MWBC trouble shooting help needed

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Old 10-18-17, 09:55 PM
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MWBC trouble shooting help needed

Trying to tidy up and clean up some messy wiring from past ownership in the panel, I found ten #12 conductors going into a 3/4" PVC conduit at the panel.
  • 6 hot conductors (6 different circuits - refrigerator, microwave, kitchen receptacle, kitchen receptacle, garbage disposer, dishwasher)
  • 3 neutral conductors
  • 1 green conductor

It looks like two circuits are sharing a neutral, hence six circuits and three neutral conductors.

However, when I followed each hot conductor to it's respective breaker, something is not making sense. This is a picture of the left side of the panel, GE breakers - the thin ones.



The six circuits going into this conduit are circuits 1A, 5A, 5B, 7A, 7B and 9A.

7B and 9A are double pole breakers, one is the dishwasher and the other is the disposer. They go to one split wired receptacle under the sink cabinet. These two circuits look OK.

1A, 5A, 5B, 7B are all single pole breakers. I have no idea which neutral conductor is shared between which circuits. What is more troubling is if I assume 5B & 7A are the other pairs that share a neutral, then 1A and 5A don't make sense. The breakers are not next to each other and worse yet, they are on the same leg!

I am tempted to swap breakers 1A and 3B and call it done...but I think I will sleep better at night if I can find out which neutral conductor is for which two circuits, and to make sure they are handle tied and on opposite legs. However, is there any easy way to find out what I need to know without opening up each junction box and pull out all the wires in each and study them and trace them?

I have a tone generator and probe. If I turn off all the breakers, and disconnect the three neutral conductors from the bus bar, if I then send tone into one of the neutral conductors at the panel, I should get a response at all the neutral conductors of circuits sharing the neutral, right?
 
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Old 10-18-17, 11:36 PM
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One common problem with GE panels if half size double pole breakers are used or half size SP breakers are used for multiwire circuits there is nothing to prevent both poles from being put on the same leg. Those look like half size breakers to me. Are they? if both are on the same leg they will read 0v between the breaker poles and both poles will read 120v to neutral. Move the breaker(s) up or down one half space to correct.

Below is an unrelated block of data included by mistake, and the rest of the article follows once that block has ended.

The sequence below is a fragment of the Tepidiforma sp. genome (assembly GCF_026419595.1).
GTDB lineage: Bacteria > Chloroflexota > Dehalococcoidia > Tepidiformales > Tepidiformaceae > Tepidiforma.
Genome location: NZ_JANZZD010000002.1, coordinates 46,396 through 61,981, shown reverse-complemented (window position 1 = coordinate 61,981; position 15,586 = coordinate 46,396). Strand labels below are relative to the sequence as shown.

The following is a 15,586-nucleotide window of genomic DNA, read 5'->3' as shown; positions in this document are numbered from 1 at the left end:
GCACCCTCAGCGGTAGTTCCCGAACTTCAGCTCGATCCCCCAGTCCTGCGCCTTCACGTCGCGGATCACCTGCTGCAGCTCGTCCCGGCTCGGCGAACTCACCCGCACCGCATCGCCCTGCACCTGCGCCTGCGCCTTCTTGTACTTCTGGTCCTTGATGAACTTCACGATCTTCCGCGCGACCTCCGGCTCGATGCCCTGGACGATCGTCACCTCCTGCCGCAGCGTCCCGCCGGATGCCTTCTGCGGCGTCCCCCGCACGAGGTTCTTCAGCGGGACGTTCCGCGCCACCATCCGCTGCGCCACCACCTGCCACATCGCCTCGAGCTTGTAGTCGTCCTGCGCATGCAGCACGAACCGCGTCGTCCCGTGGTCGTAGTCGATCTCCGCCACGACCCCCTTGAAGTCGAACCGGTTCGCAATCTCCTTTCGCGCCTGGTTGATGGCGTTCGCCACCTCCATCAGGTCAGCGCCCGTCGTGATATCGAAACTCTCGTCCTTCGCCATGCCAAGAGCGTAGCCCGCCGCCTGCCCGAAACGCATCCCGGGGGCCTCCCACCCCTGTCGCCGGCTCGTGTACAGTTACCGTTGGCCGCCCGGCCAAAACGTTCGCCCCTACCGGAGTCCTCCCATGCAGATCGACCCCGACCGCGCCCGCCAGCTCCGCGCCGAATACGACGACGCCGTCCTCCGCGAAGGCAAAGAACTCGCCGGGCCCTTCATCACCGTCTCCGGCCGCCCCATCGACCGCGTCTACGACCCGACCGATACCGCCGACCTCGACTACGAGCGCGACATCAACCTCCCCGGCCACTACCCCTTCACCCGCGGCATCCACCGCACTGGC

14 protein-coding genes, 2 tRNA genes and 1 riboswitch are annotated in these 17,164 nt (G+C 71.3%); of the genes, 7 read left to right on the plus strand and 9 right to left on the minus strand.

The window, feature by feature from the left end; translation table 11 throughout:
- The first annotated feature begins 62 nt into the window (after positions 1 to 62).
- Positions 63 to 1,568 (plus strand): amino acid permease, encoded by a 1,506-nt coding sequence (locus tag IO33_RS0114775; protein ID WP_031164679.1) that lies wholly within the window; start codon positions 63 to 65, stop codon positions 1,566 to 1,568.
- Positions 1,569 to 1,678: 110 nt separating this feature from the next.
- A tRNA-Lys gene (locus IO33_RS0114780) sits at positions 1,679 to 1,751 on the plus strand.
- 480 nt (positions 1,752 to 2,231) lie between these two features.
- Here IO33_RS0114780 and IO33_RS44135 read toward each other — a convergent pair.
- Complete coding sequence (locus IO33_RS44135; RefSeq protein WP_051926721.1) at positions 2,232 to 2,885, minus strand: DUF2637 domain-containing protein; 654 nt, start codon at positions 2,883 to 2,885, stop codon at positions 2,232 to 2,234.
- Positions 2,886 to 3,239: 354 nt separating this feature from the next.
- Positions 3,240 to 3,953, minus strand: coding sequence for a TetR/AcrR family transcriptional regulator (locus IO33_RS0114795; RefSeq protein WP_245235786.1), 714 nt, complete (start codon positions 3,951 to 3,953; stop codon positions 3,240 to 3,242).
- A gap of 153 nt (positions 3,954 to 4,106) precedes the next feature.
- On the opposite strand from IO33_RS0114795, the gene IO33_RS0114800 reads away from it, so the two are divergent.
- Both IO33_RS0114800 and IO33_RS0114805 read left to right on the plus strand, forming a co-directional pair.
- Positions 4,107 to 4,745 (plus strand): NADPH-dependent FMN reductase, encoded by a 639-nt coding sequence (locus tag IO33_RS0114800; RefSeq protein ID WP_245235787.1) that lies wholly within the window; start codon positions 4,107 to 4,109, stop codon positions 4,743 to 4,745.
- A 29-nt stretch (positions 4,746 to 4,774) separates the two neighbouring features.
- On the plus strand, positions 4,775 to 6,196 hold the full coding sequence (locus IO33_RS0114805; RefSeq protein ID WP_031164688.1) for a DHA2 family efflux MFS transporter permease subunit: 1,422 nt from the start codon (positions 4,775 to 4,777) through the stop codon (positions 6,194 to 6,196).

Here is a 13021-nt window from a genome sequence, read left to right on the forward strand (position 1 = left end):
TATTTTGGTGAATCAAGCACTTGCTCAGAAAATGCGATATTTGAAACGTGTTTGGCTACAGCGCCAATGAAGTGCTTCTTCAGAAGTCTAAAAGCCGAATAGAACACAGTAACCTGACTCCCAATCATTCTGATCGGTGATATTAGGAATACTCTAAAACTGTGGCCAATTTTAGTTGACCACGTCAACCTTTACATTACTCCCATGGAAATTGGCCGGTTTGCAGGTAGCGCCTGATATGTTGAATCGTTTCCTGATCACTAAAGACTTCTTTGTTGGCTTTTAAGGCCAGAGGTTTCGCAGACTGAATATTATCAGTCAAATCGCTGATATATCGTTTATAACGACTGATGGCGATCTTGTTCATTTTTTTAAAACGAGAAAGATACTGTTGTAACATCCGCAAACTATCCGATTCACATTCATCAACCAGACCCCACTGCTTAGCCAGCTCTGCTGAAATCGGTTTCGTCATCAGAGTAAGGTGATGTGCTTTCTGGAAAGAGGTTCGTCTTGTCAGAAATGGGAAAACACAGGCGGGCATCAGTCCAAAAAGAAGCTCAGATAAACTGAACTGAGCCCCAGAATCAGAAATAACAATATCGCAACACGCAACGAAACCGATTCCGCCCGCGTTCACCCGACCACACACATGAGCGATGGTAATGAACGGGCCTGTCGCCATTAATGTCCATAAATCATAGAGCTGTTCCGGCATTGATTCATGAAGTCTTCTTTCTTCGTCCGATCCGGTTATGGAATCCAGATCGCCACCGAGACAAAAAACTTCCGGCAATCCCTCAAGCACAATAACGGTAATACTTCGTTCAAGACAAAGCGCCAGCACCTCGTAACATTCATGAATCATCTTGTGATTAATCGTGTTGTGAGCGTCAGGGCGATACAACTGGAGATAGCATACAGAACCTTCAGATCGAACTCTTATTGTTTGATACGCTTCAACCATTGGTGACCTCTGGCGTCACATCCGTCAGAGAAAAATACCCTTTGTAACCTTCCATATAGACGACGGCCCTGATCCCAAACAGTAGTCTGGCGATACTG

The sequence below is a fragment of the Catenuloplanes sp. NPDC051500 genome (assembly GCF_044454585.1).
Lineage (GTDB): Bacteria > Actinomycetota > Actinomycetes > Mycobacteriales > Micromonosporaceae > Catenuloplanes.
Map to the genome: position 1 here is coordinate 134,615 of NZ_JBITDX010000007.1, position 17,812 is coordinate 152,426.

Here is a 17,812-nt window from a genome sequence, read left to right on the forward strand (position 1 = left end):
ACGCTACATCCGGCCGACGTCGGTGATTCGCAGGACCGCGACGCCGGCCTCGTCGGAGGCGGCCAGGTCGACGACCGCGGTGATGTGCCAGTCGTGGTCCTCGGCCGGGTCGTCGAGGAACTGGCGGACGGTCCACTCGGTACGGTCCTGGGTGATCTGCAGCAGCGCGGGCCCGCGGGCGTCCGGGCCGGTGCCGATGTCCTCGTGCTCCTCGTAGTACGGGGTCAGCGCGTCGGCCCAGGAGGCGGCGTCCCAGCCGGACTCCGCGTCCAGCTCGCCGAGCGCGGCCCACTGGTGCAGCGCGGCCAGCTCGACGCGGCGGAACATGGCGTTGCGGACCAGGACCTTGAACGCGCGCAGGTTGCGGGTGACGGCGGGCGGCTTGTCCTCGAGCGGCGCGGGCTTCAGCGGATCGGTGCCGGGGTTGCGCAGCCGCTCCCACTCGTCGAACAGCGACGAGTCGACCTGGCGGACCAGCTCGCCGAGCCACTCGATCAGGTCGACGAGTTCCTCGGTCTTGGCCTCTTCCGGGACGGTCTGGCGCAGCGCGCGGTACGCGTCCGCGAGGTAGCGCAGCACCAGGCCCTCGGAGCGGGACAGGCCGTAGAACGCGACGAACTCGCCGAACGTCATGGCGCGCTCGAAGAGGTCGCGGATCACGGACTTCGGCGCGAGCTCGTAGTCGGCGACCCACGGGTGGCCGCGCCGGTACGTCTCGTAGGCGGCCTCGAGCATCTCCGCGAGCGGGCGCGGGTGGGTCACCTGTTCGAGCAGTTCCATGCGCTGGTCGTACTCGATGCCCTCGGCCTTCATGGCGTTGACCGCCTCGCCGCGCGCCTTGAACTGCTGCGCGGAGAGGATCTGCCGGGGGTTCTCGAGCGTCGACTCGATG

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Old 10-19-17, 12:48 AM
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Yes they are half size breakers, I called them "thin" breakers in my original post.

I have already did the voltage difference tests, and 7B and 9A are on opposite legs, so is 5B and 7A etc etc etc...

1A and 5A are on the the same leg, and yes I can swap 1A with 3B, and pairing 3B with 5A would seem like one quick way to put them on opposing legs and next to each other.

However, I am not sure I can assume 7B and 9A are sharing a neutral, or 5B and 7A are either. What if whoever did it wired it such that 9A and 5A are sharing a neutral, and 5B and 7B are? All I see is three neutral conductors going up in that conduit with six hot conductors, I have no idea how they are "paired". Don't I need to hunt it down to make sure which two hots are paired with which neutral, then I can take those two circuits and put them next to each other on opposite legs?
 
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Old 10-19-17, 01:12 AM
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Don't I need to hunt it down to make sure which two hots are paired with which neutral, then I can take those two circuits and put them next to each other on opposite legs?
No if these are individual wires in one conduit since they all come from the same panel it doesn't matter. If cable though the answer would be yes in same cable. Code says all conductors of a circuit must be in the same raceway (cable, conduit, trough) That would be met with all hots and neutrals in the same conduit. However it is critical the hots be paired correctly. They must be together in the panel on adjacent breakers. Based on your statement: I "found ten #12 conductors going into a 3/4" PVC conduit at the panel." and assumption it is individual conductors not cables.